Few details on the latest incidents were immediately available. The first occurred about 2:20 p.m. Monday in the 4000 block of Ames Street NE, a block north of East Capitol Street in the Benning neighborhood.
A police report says a man walking a dog found the body of a man in some woods. Police said he was shot multiple times, and his death was ruled a homicide. It was not known when the shooting occurred.
Police identified the victim as Avadis Holtzclaw, 24, of Northwest.
Early Tuesday around midnight, police said, a man was fatally shot in the 4500 block of Dix Street NE, three blocks north of Benning Road and about one mile from where the body was found on Ames Street. Police said they do not think the two shootings are related.
The victim’s name has not been made public, pending notification of relatives.
While many types of crime have slowed during the pandemic, D.C. has seen a rise in homicides and shootings.
Police have attributed much of the violence to disputes involving neighborhood crews and gangs or between people who know one another. D.C. Police Chief Peter Newsham has blamed the spike in homicides on a proliferation of illegal firearms. He argues that many of those arrested are being treated too leniently by the criminal justice system and commit new offenses when they return to the community.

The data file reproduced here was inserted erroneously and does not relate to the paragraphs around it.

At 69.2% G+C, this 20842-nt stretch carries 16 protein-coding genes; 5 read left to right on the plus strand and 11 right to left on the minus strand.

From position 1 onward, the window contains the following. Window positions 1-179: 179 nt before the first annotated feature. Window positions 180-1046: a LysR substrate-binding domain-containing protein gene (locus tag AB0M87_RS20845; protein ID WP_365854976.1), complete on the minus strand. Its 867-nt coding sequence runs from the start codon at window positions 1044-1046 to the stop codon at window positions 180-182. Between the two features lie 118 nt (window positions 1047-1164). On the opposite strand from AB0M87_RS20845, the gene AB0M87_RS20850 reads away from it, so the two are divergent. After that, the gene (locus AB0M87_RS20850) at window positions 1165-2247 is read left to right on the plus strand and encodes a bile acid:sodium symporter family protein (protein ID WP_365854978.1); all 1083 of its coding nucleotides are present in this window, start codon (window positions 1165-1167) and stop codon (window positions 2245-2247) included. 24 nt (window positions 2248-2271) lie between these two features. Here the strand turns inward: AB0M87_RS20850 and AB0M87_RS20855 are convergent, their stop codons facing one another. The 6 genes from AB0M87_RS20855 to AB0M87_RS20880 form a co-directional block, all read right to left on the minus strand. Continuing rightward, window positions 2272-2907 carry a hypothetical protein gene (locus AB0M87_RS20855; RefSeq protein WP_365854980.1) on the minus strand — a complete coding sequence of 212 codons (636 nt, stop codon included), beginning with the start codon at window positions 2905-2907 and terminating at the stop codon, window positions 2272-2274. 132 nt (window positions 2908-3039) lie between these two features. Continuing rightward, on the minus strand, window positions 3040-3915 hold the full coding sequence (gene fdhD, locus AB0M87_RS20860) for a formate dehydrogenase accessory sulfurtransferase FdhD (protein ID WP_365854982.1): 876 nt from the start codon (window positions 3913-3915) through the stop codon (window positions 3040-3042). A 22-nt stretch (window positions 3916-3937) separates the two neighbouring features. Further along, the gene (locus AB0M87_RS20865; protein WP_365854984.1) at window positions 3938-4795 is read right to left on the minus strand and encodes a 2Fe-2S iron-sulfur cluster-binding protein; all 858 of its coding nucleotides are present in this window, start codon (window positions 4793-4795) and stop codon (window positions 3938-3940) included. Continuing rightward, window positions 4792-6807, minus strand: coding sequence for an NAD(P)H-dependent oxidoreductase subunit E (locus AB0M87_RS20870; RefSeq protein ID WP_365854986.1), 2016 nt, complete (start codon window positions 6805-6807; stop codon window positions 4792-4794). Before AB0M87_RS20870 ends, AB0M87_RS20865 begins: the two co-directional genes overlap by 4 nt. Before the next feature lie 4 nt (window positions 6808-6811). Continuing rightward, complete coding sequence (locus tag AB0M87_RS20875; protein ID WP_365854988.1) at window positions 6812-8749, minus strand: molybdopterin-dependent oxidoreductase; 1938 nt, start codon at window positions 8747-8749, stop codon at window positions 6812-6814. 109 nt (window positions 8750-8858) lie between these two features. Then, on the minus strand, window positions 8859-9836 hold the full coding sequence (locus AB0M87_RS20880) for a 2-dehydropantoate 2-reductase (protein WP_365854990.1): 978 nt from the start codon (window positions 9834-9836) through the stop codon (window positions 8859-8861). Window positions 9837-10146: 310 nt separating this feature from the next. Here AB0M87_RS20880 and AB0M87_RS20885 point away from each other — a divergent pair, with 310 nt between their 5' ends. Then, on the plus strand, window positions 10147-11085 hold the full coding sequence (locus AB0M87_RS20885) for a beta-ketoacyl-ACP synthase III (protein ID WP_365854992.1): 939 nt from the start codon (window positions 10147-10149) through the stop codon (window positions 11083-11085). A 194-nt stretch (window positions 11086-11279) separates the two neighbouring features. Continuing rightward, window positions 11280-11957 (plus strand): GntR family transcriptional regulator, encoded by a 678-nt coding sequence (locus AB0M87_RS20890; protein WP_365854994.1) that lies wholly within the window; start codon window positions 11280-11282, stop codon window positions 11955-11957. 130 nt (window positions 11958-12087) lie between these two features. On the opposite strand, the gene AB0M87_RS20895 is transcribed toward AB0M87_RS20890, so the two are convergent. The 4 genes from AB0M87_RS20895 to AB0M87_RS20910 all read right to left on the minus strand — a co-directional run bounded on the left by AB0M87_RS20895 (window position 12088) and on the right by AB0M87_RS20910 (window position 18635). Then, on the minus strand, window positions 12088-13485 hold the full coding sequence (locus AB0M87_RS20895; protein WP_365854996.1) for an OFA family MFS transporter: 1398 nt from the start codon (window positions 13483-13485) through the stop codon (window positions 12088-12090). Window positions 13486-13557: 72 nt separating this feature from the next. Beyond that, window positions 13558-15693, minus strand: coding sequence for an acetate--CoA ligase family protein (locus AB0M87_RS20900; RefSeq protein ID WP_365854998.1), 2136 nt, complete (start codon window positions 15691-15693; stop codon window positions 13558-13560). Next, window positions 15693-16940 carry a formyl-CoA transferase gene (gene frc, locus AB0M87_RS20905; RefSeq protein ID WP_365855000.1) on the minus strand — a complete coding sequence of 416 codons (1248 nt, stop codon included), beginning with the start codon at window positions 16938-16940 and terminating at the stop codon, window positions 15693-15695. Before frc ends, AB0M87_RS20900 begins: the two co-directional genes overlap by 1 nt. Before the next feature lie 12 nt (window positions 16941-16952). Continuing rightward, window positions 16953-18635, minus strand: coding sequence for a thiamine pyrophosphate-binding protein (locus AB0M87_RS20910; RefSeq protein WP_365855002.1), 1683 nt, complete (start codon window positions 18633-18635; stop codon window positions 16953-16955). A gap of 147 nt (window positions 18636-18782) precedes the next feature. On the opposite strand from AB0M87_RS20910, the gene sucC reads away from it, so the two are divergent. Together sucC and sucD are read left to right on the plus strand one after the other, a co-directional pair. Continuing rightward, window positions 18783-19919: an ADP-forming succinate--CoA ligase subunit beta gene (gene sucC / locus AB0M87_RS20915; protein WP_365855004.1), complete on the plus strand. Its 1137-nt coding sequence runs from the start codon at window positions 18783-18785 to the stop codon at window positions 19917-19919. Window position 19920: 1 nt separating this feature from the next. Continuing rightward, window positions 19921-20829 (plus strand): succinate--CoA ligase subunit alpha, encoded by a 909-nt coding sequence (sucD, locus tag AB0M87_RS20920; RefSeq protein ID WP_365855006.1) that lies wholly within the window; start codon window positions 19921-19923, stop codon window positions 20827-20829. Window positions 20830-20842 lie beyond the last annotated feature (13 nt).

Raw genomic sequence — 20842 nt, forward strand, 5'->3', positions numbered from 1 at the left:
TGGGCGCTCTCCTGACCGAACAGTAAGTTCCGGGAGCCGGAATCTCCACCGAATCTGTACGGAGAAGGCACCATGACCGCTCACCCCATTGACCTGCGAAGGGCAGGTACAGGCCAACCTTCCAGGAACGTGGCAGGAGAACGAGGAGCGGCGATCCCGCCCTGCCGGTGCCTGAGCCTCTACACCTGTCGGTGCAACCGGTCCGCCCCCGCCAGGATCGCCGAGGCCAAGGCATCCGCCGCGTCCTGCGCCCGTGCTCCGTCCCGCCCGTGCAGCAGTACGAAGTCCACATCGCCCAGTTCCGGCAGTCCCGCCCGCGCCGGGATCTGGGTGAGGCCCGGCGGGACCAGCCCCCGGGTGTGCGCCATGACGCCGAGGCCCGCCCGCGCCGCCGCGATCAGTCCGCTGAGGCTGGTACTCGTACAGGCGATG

After 11-year-old Davon McNeal was fatally shot at an anti-violence cookout on July 4 in Southeast and another shooting killed one man and wounded eight people in Columbia Heights, Newsham said half of “the people that are involved in homicides in our city had been previously arrested with a firearm.”
There were 186 people were slain in the District in 2008, the last time so many people were killed. Gun violence has an outsize role in the District’s killings, with 87 percent of this year’s homicides committed with a firearm, according to D.C. police statistics. That is up from 76 percent at this time last year.
Nearly half of this year’s homicides have occurred in Wards 7 and 8, east of the Anacostia. And children and youths continue to be among the victims: Ten juveniles between the ages of 11 and 17 have been killed this year, including 16-year-old Kareem Palmer, who was shot Sunday in Anacostia. Last year, a dozen school-age children were fatally shot or stabbed.
Despite the spike in homicides, overall crime in the District is down this year, driven by drops in thefts and robberies. Thefts of vehicles and carjackings, however, are up. The statistics in the District mirror those in many other large cities across the country that also are seeing higher numbers of shootings and homicides, even as crime in other categories has fallen.
Criminologists have given many explanations for the spikes in shootings and homicides, such as pandemic closures that have eliminated school and other structured settings, the faltering economy, unemployment and stress. Police also have been pulled away from beats to deal with protests, and arrests have decreased during the public health crisis.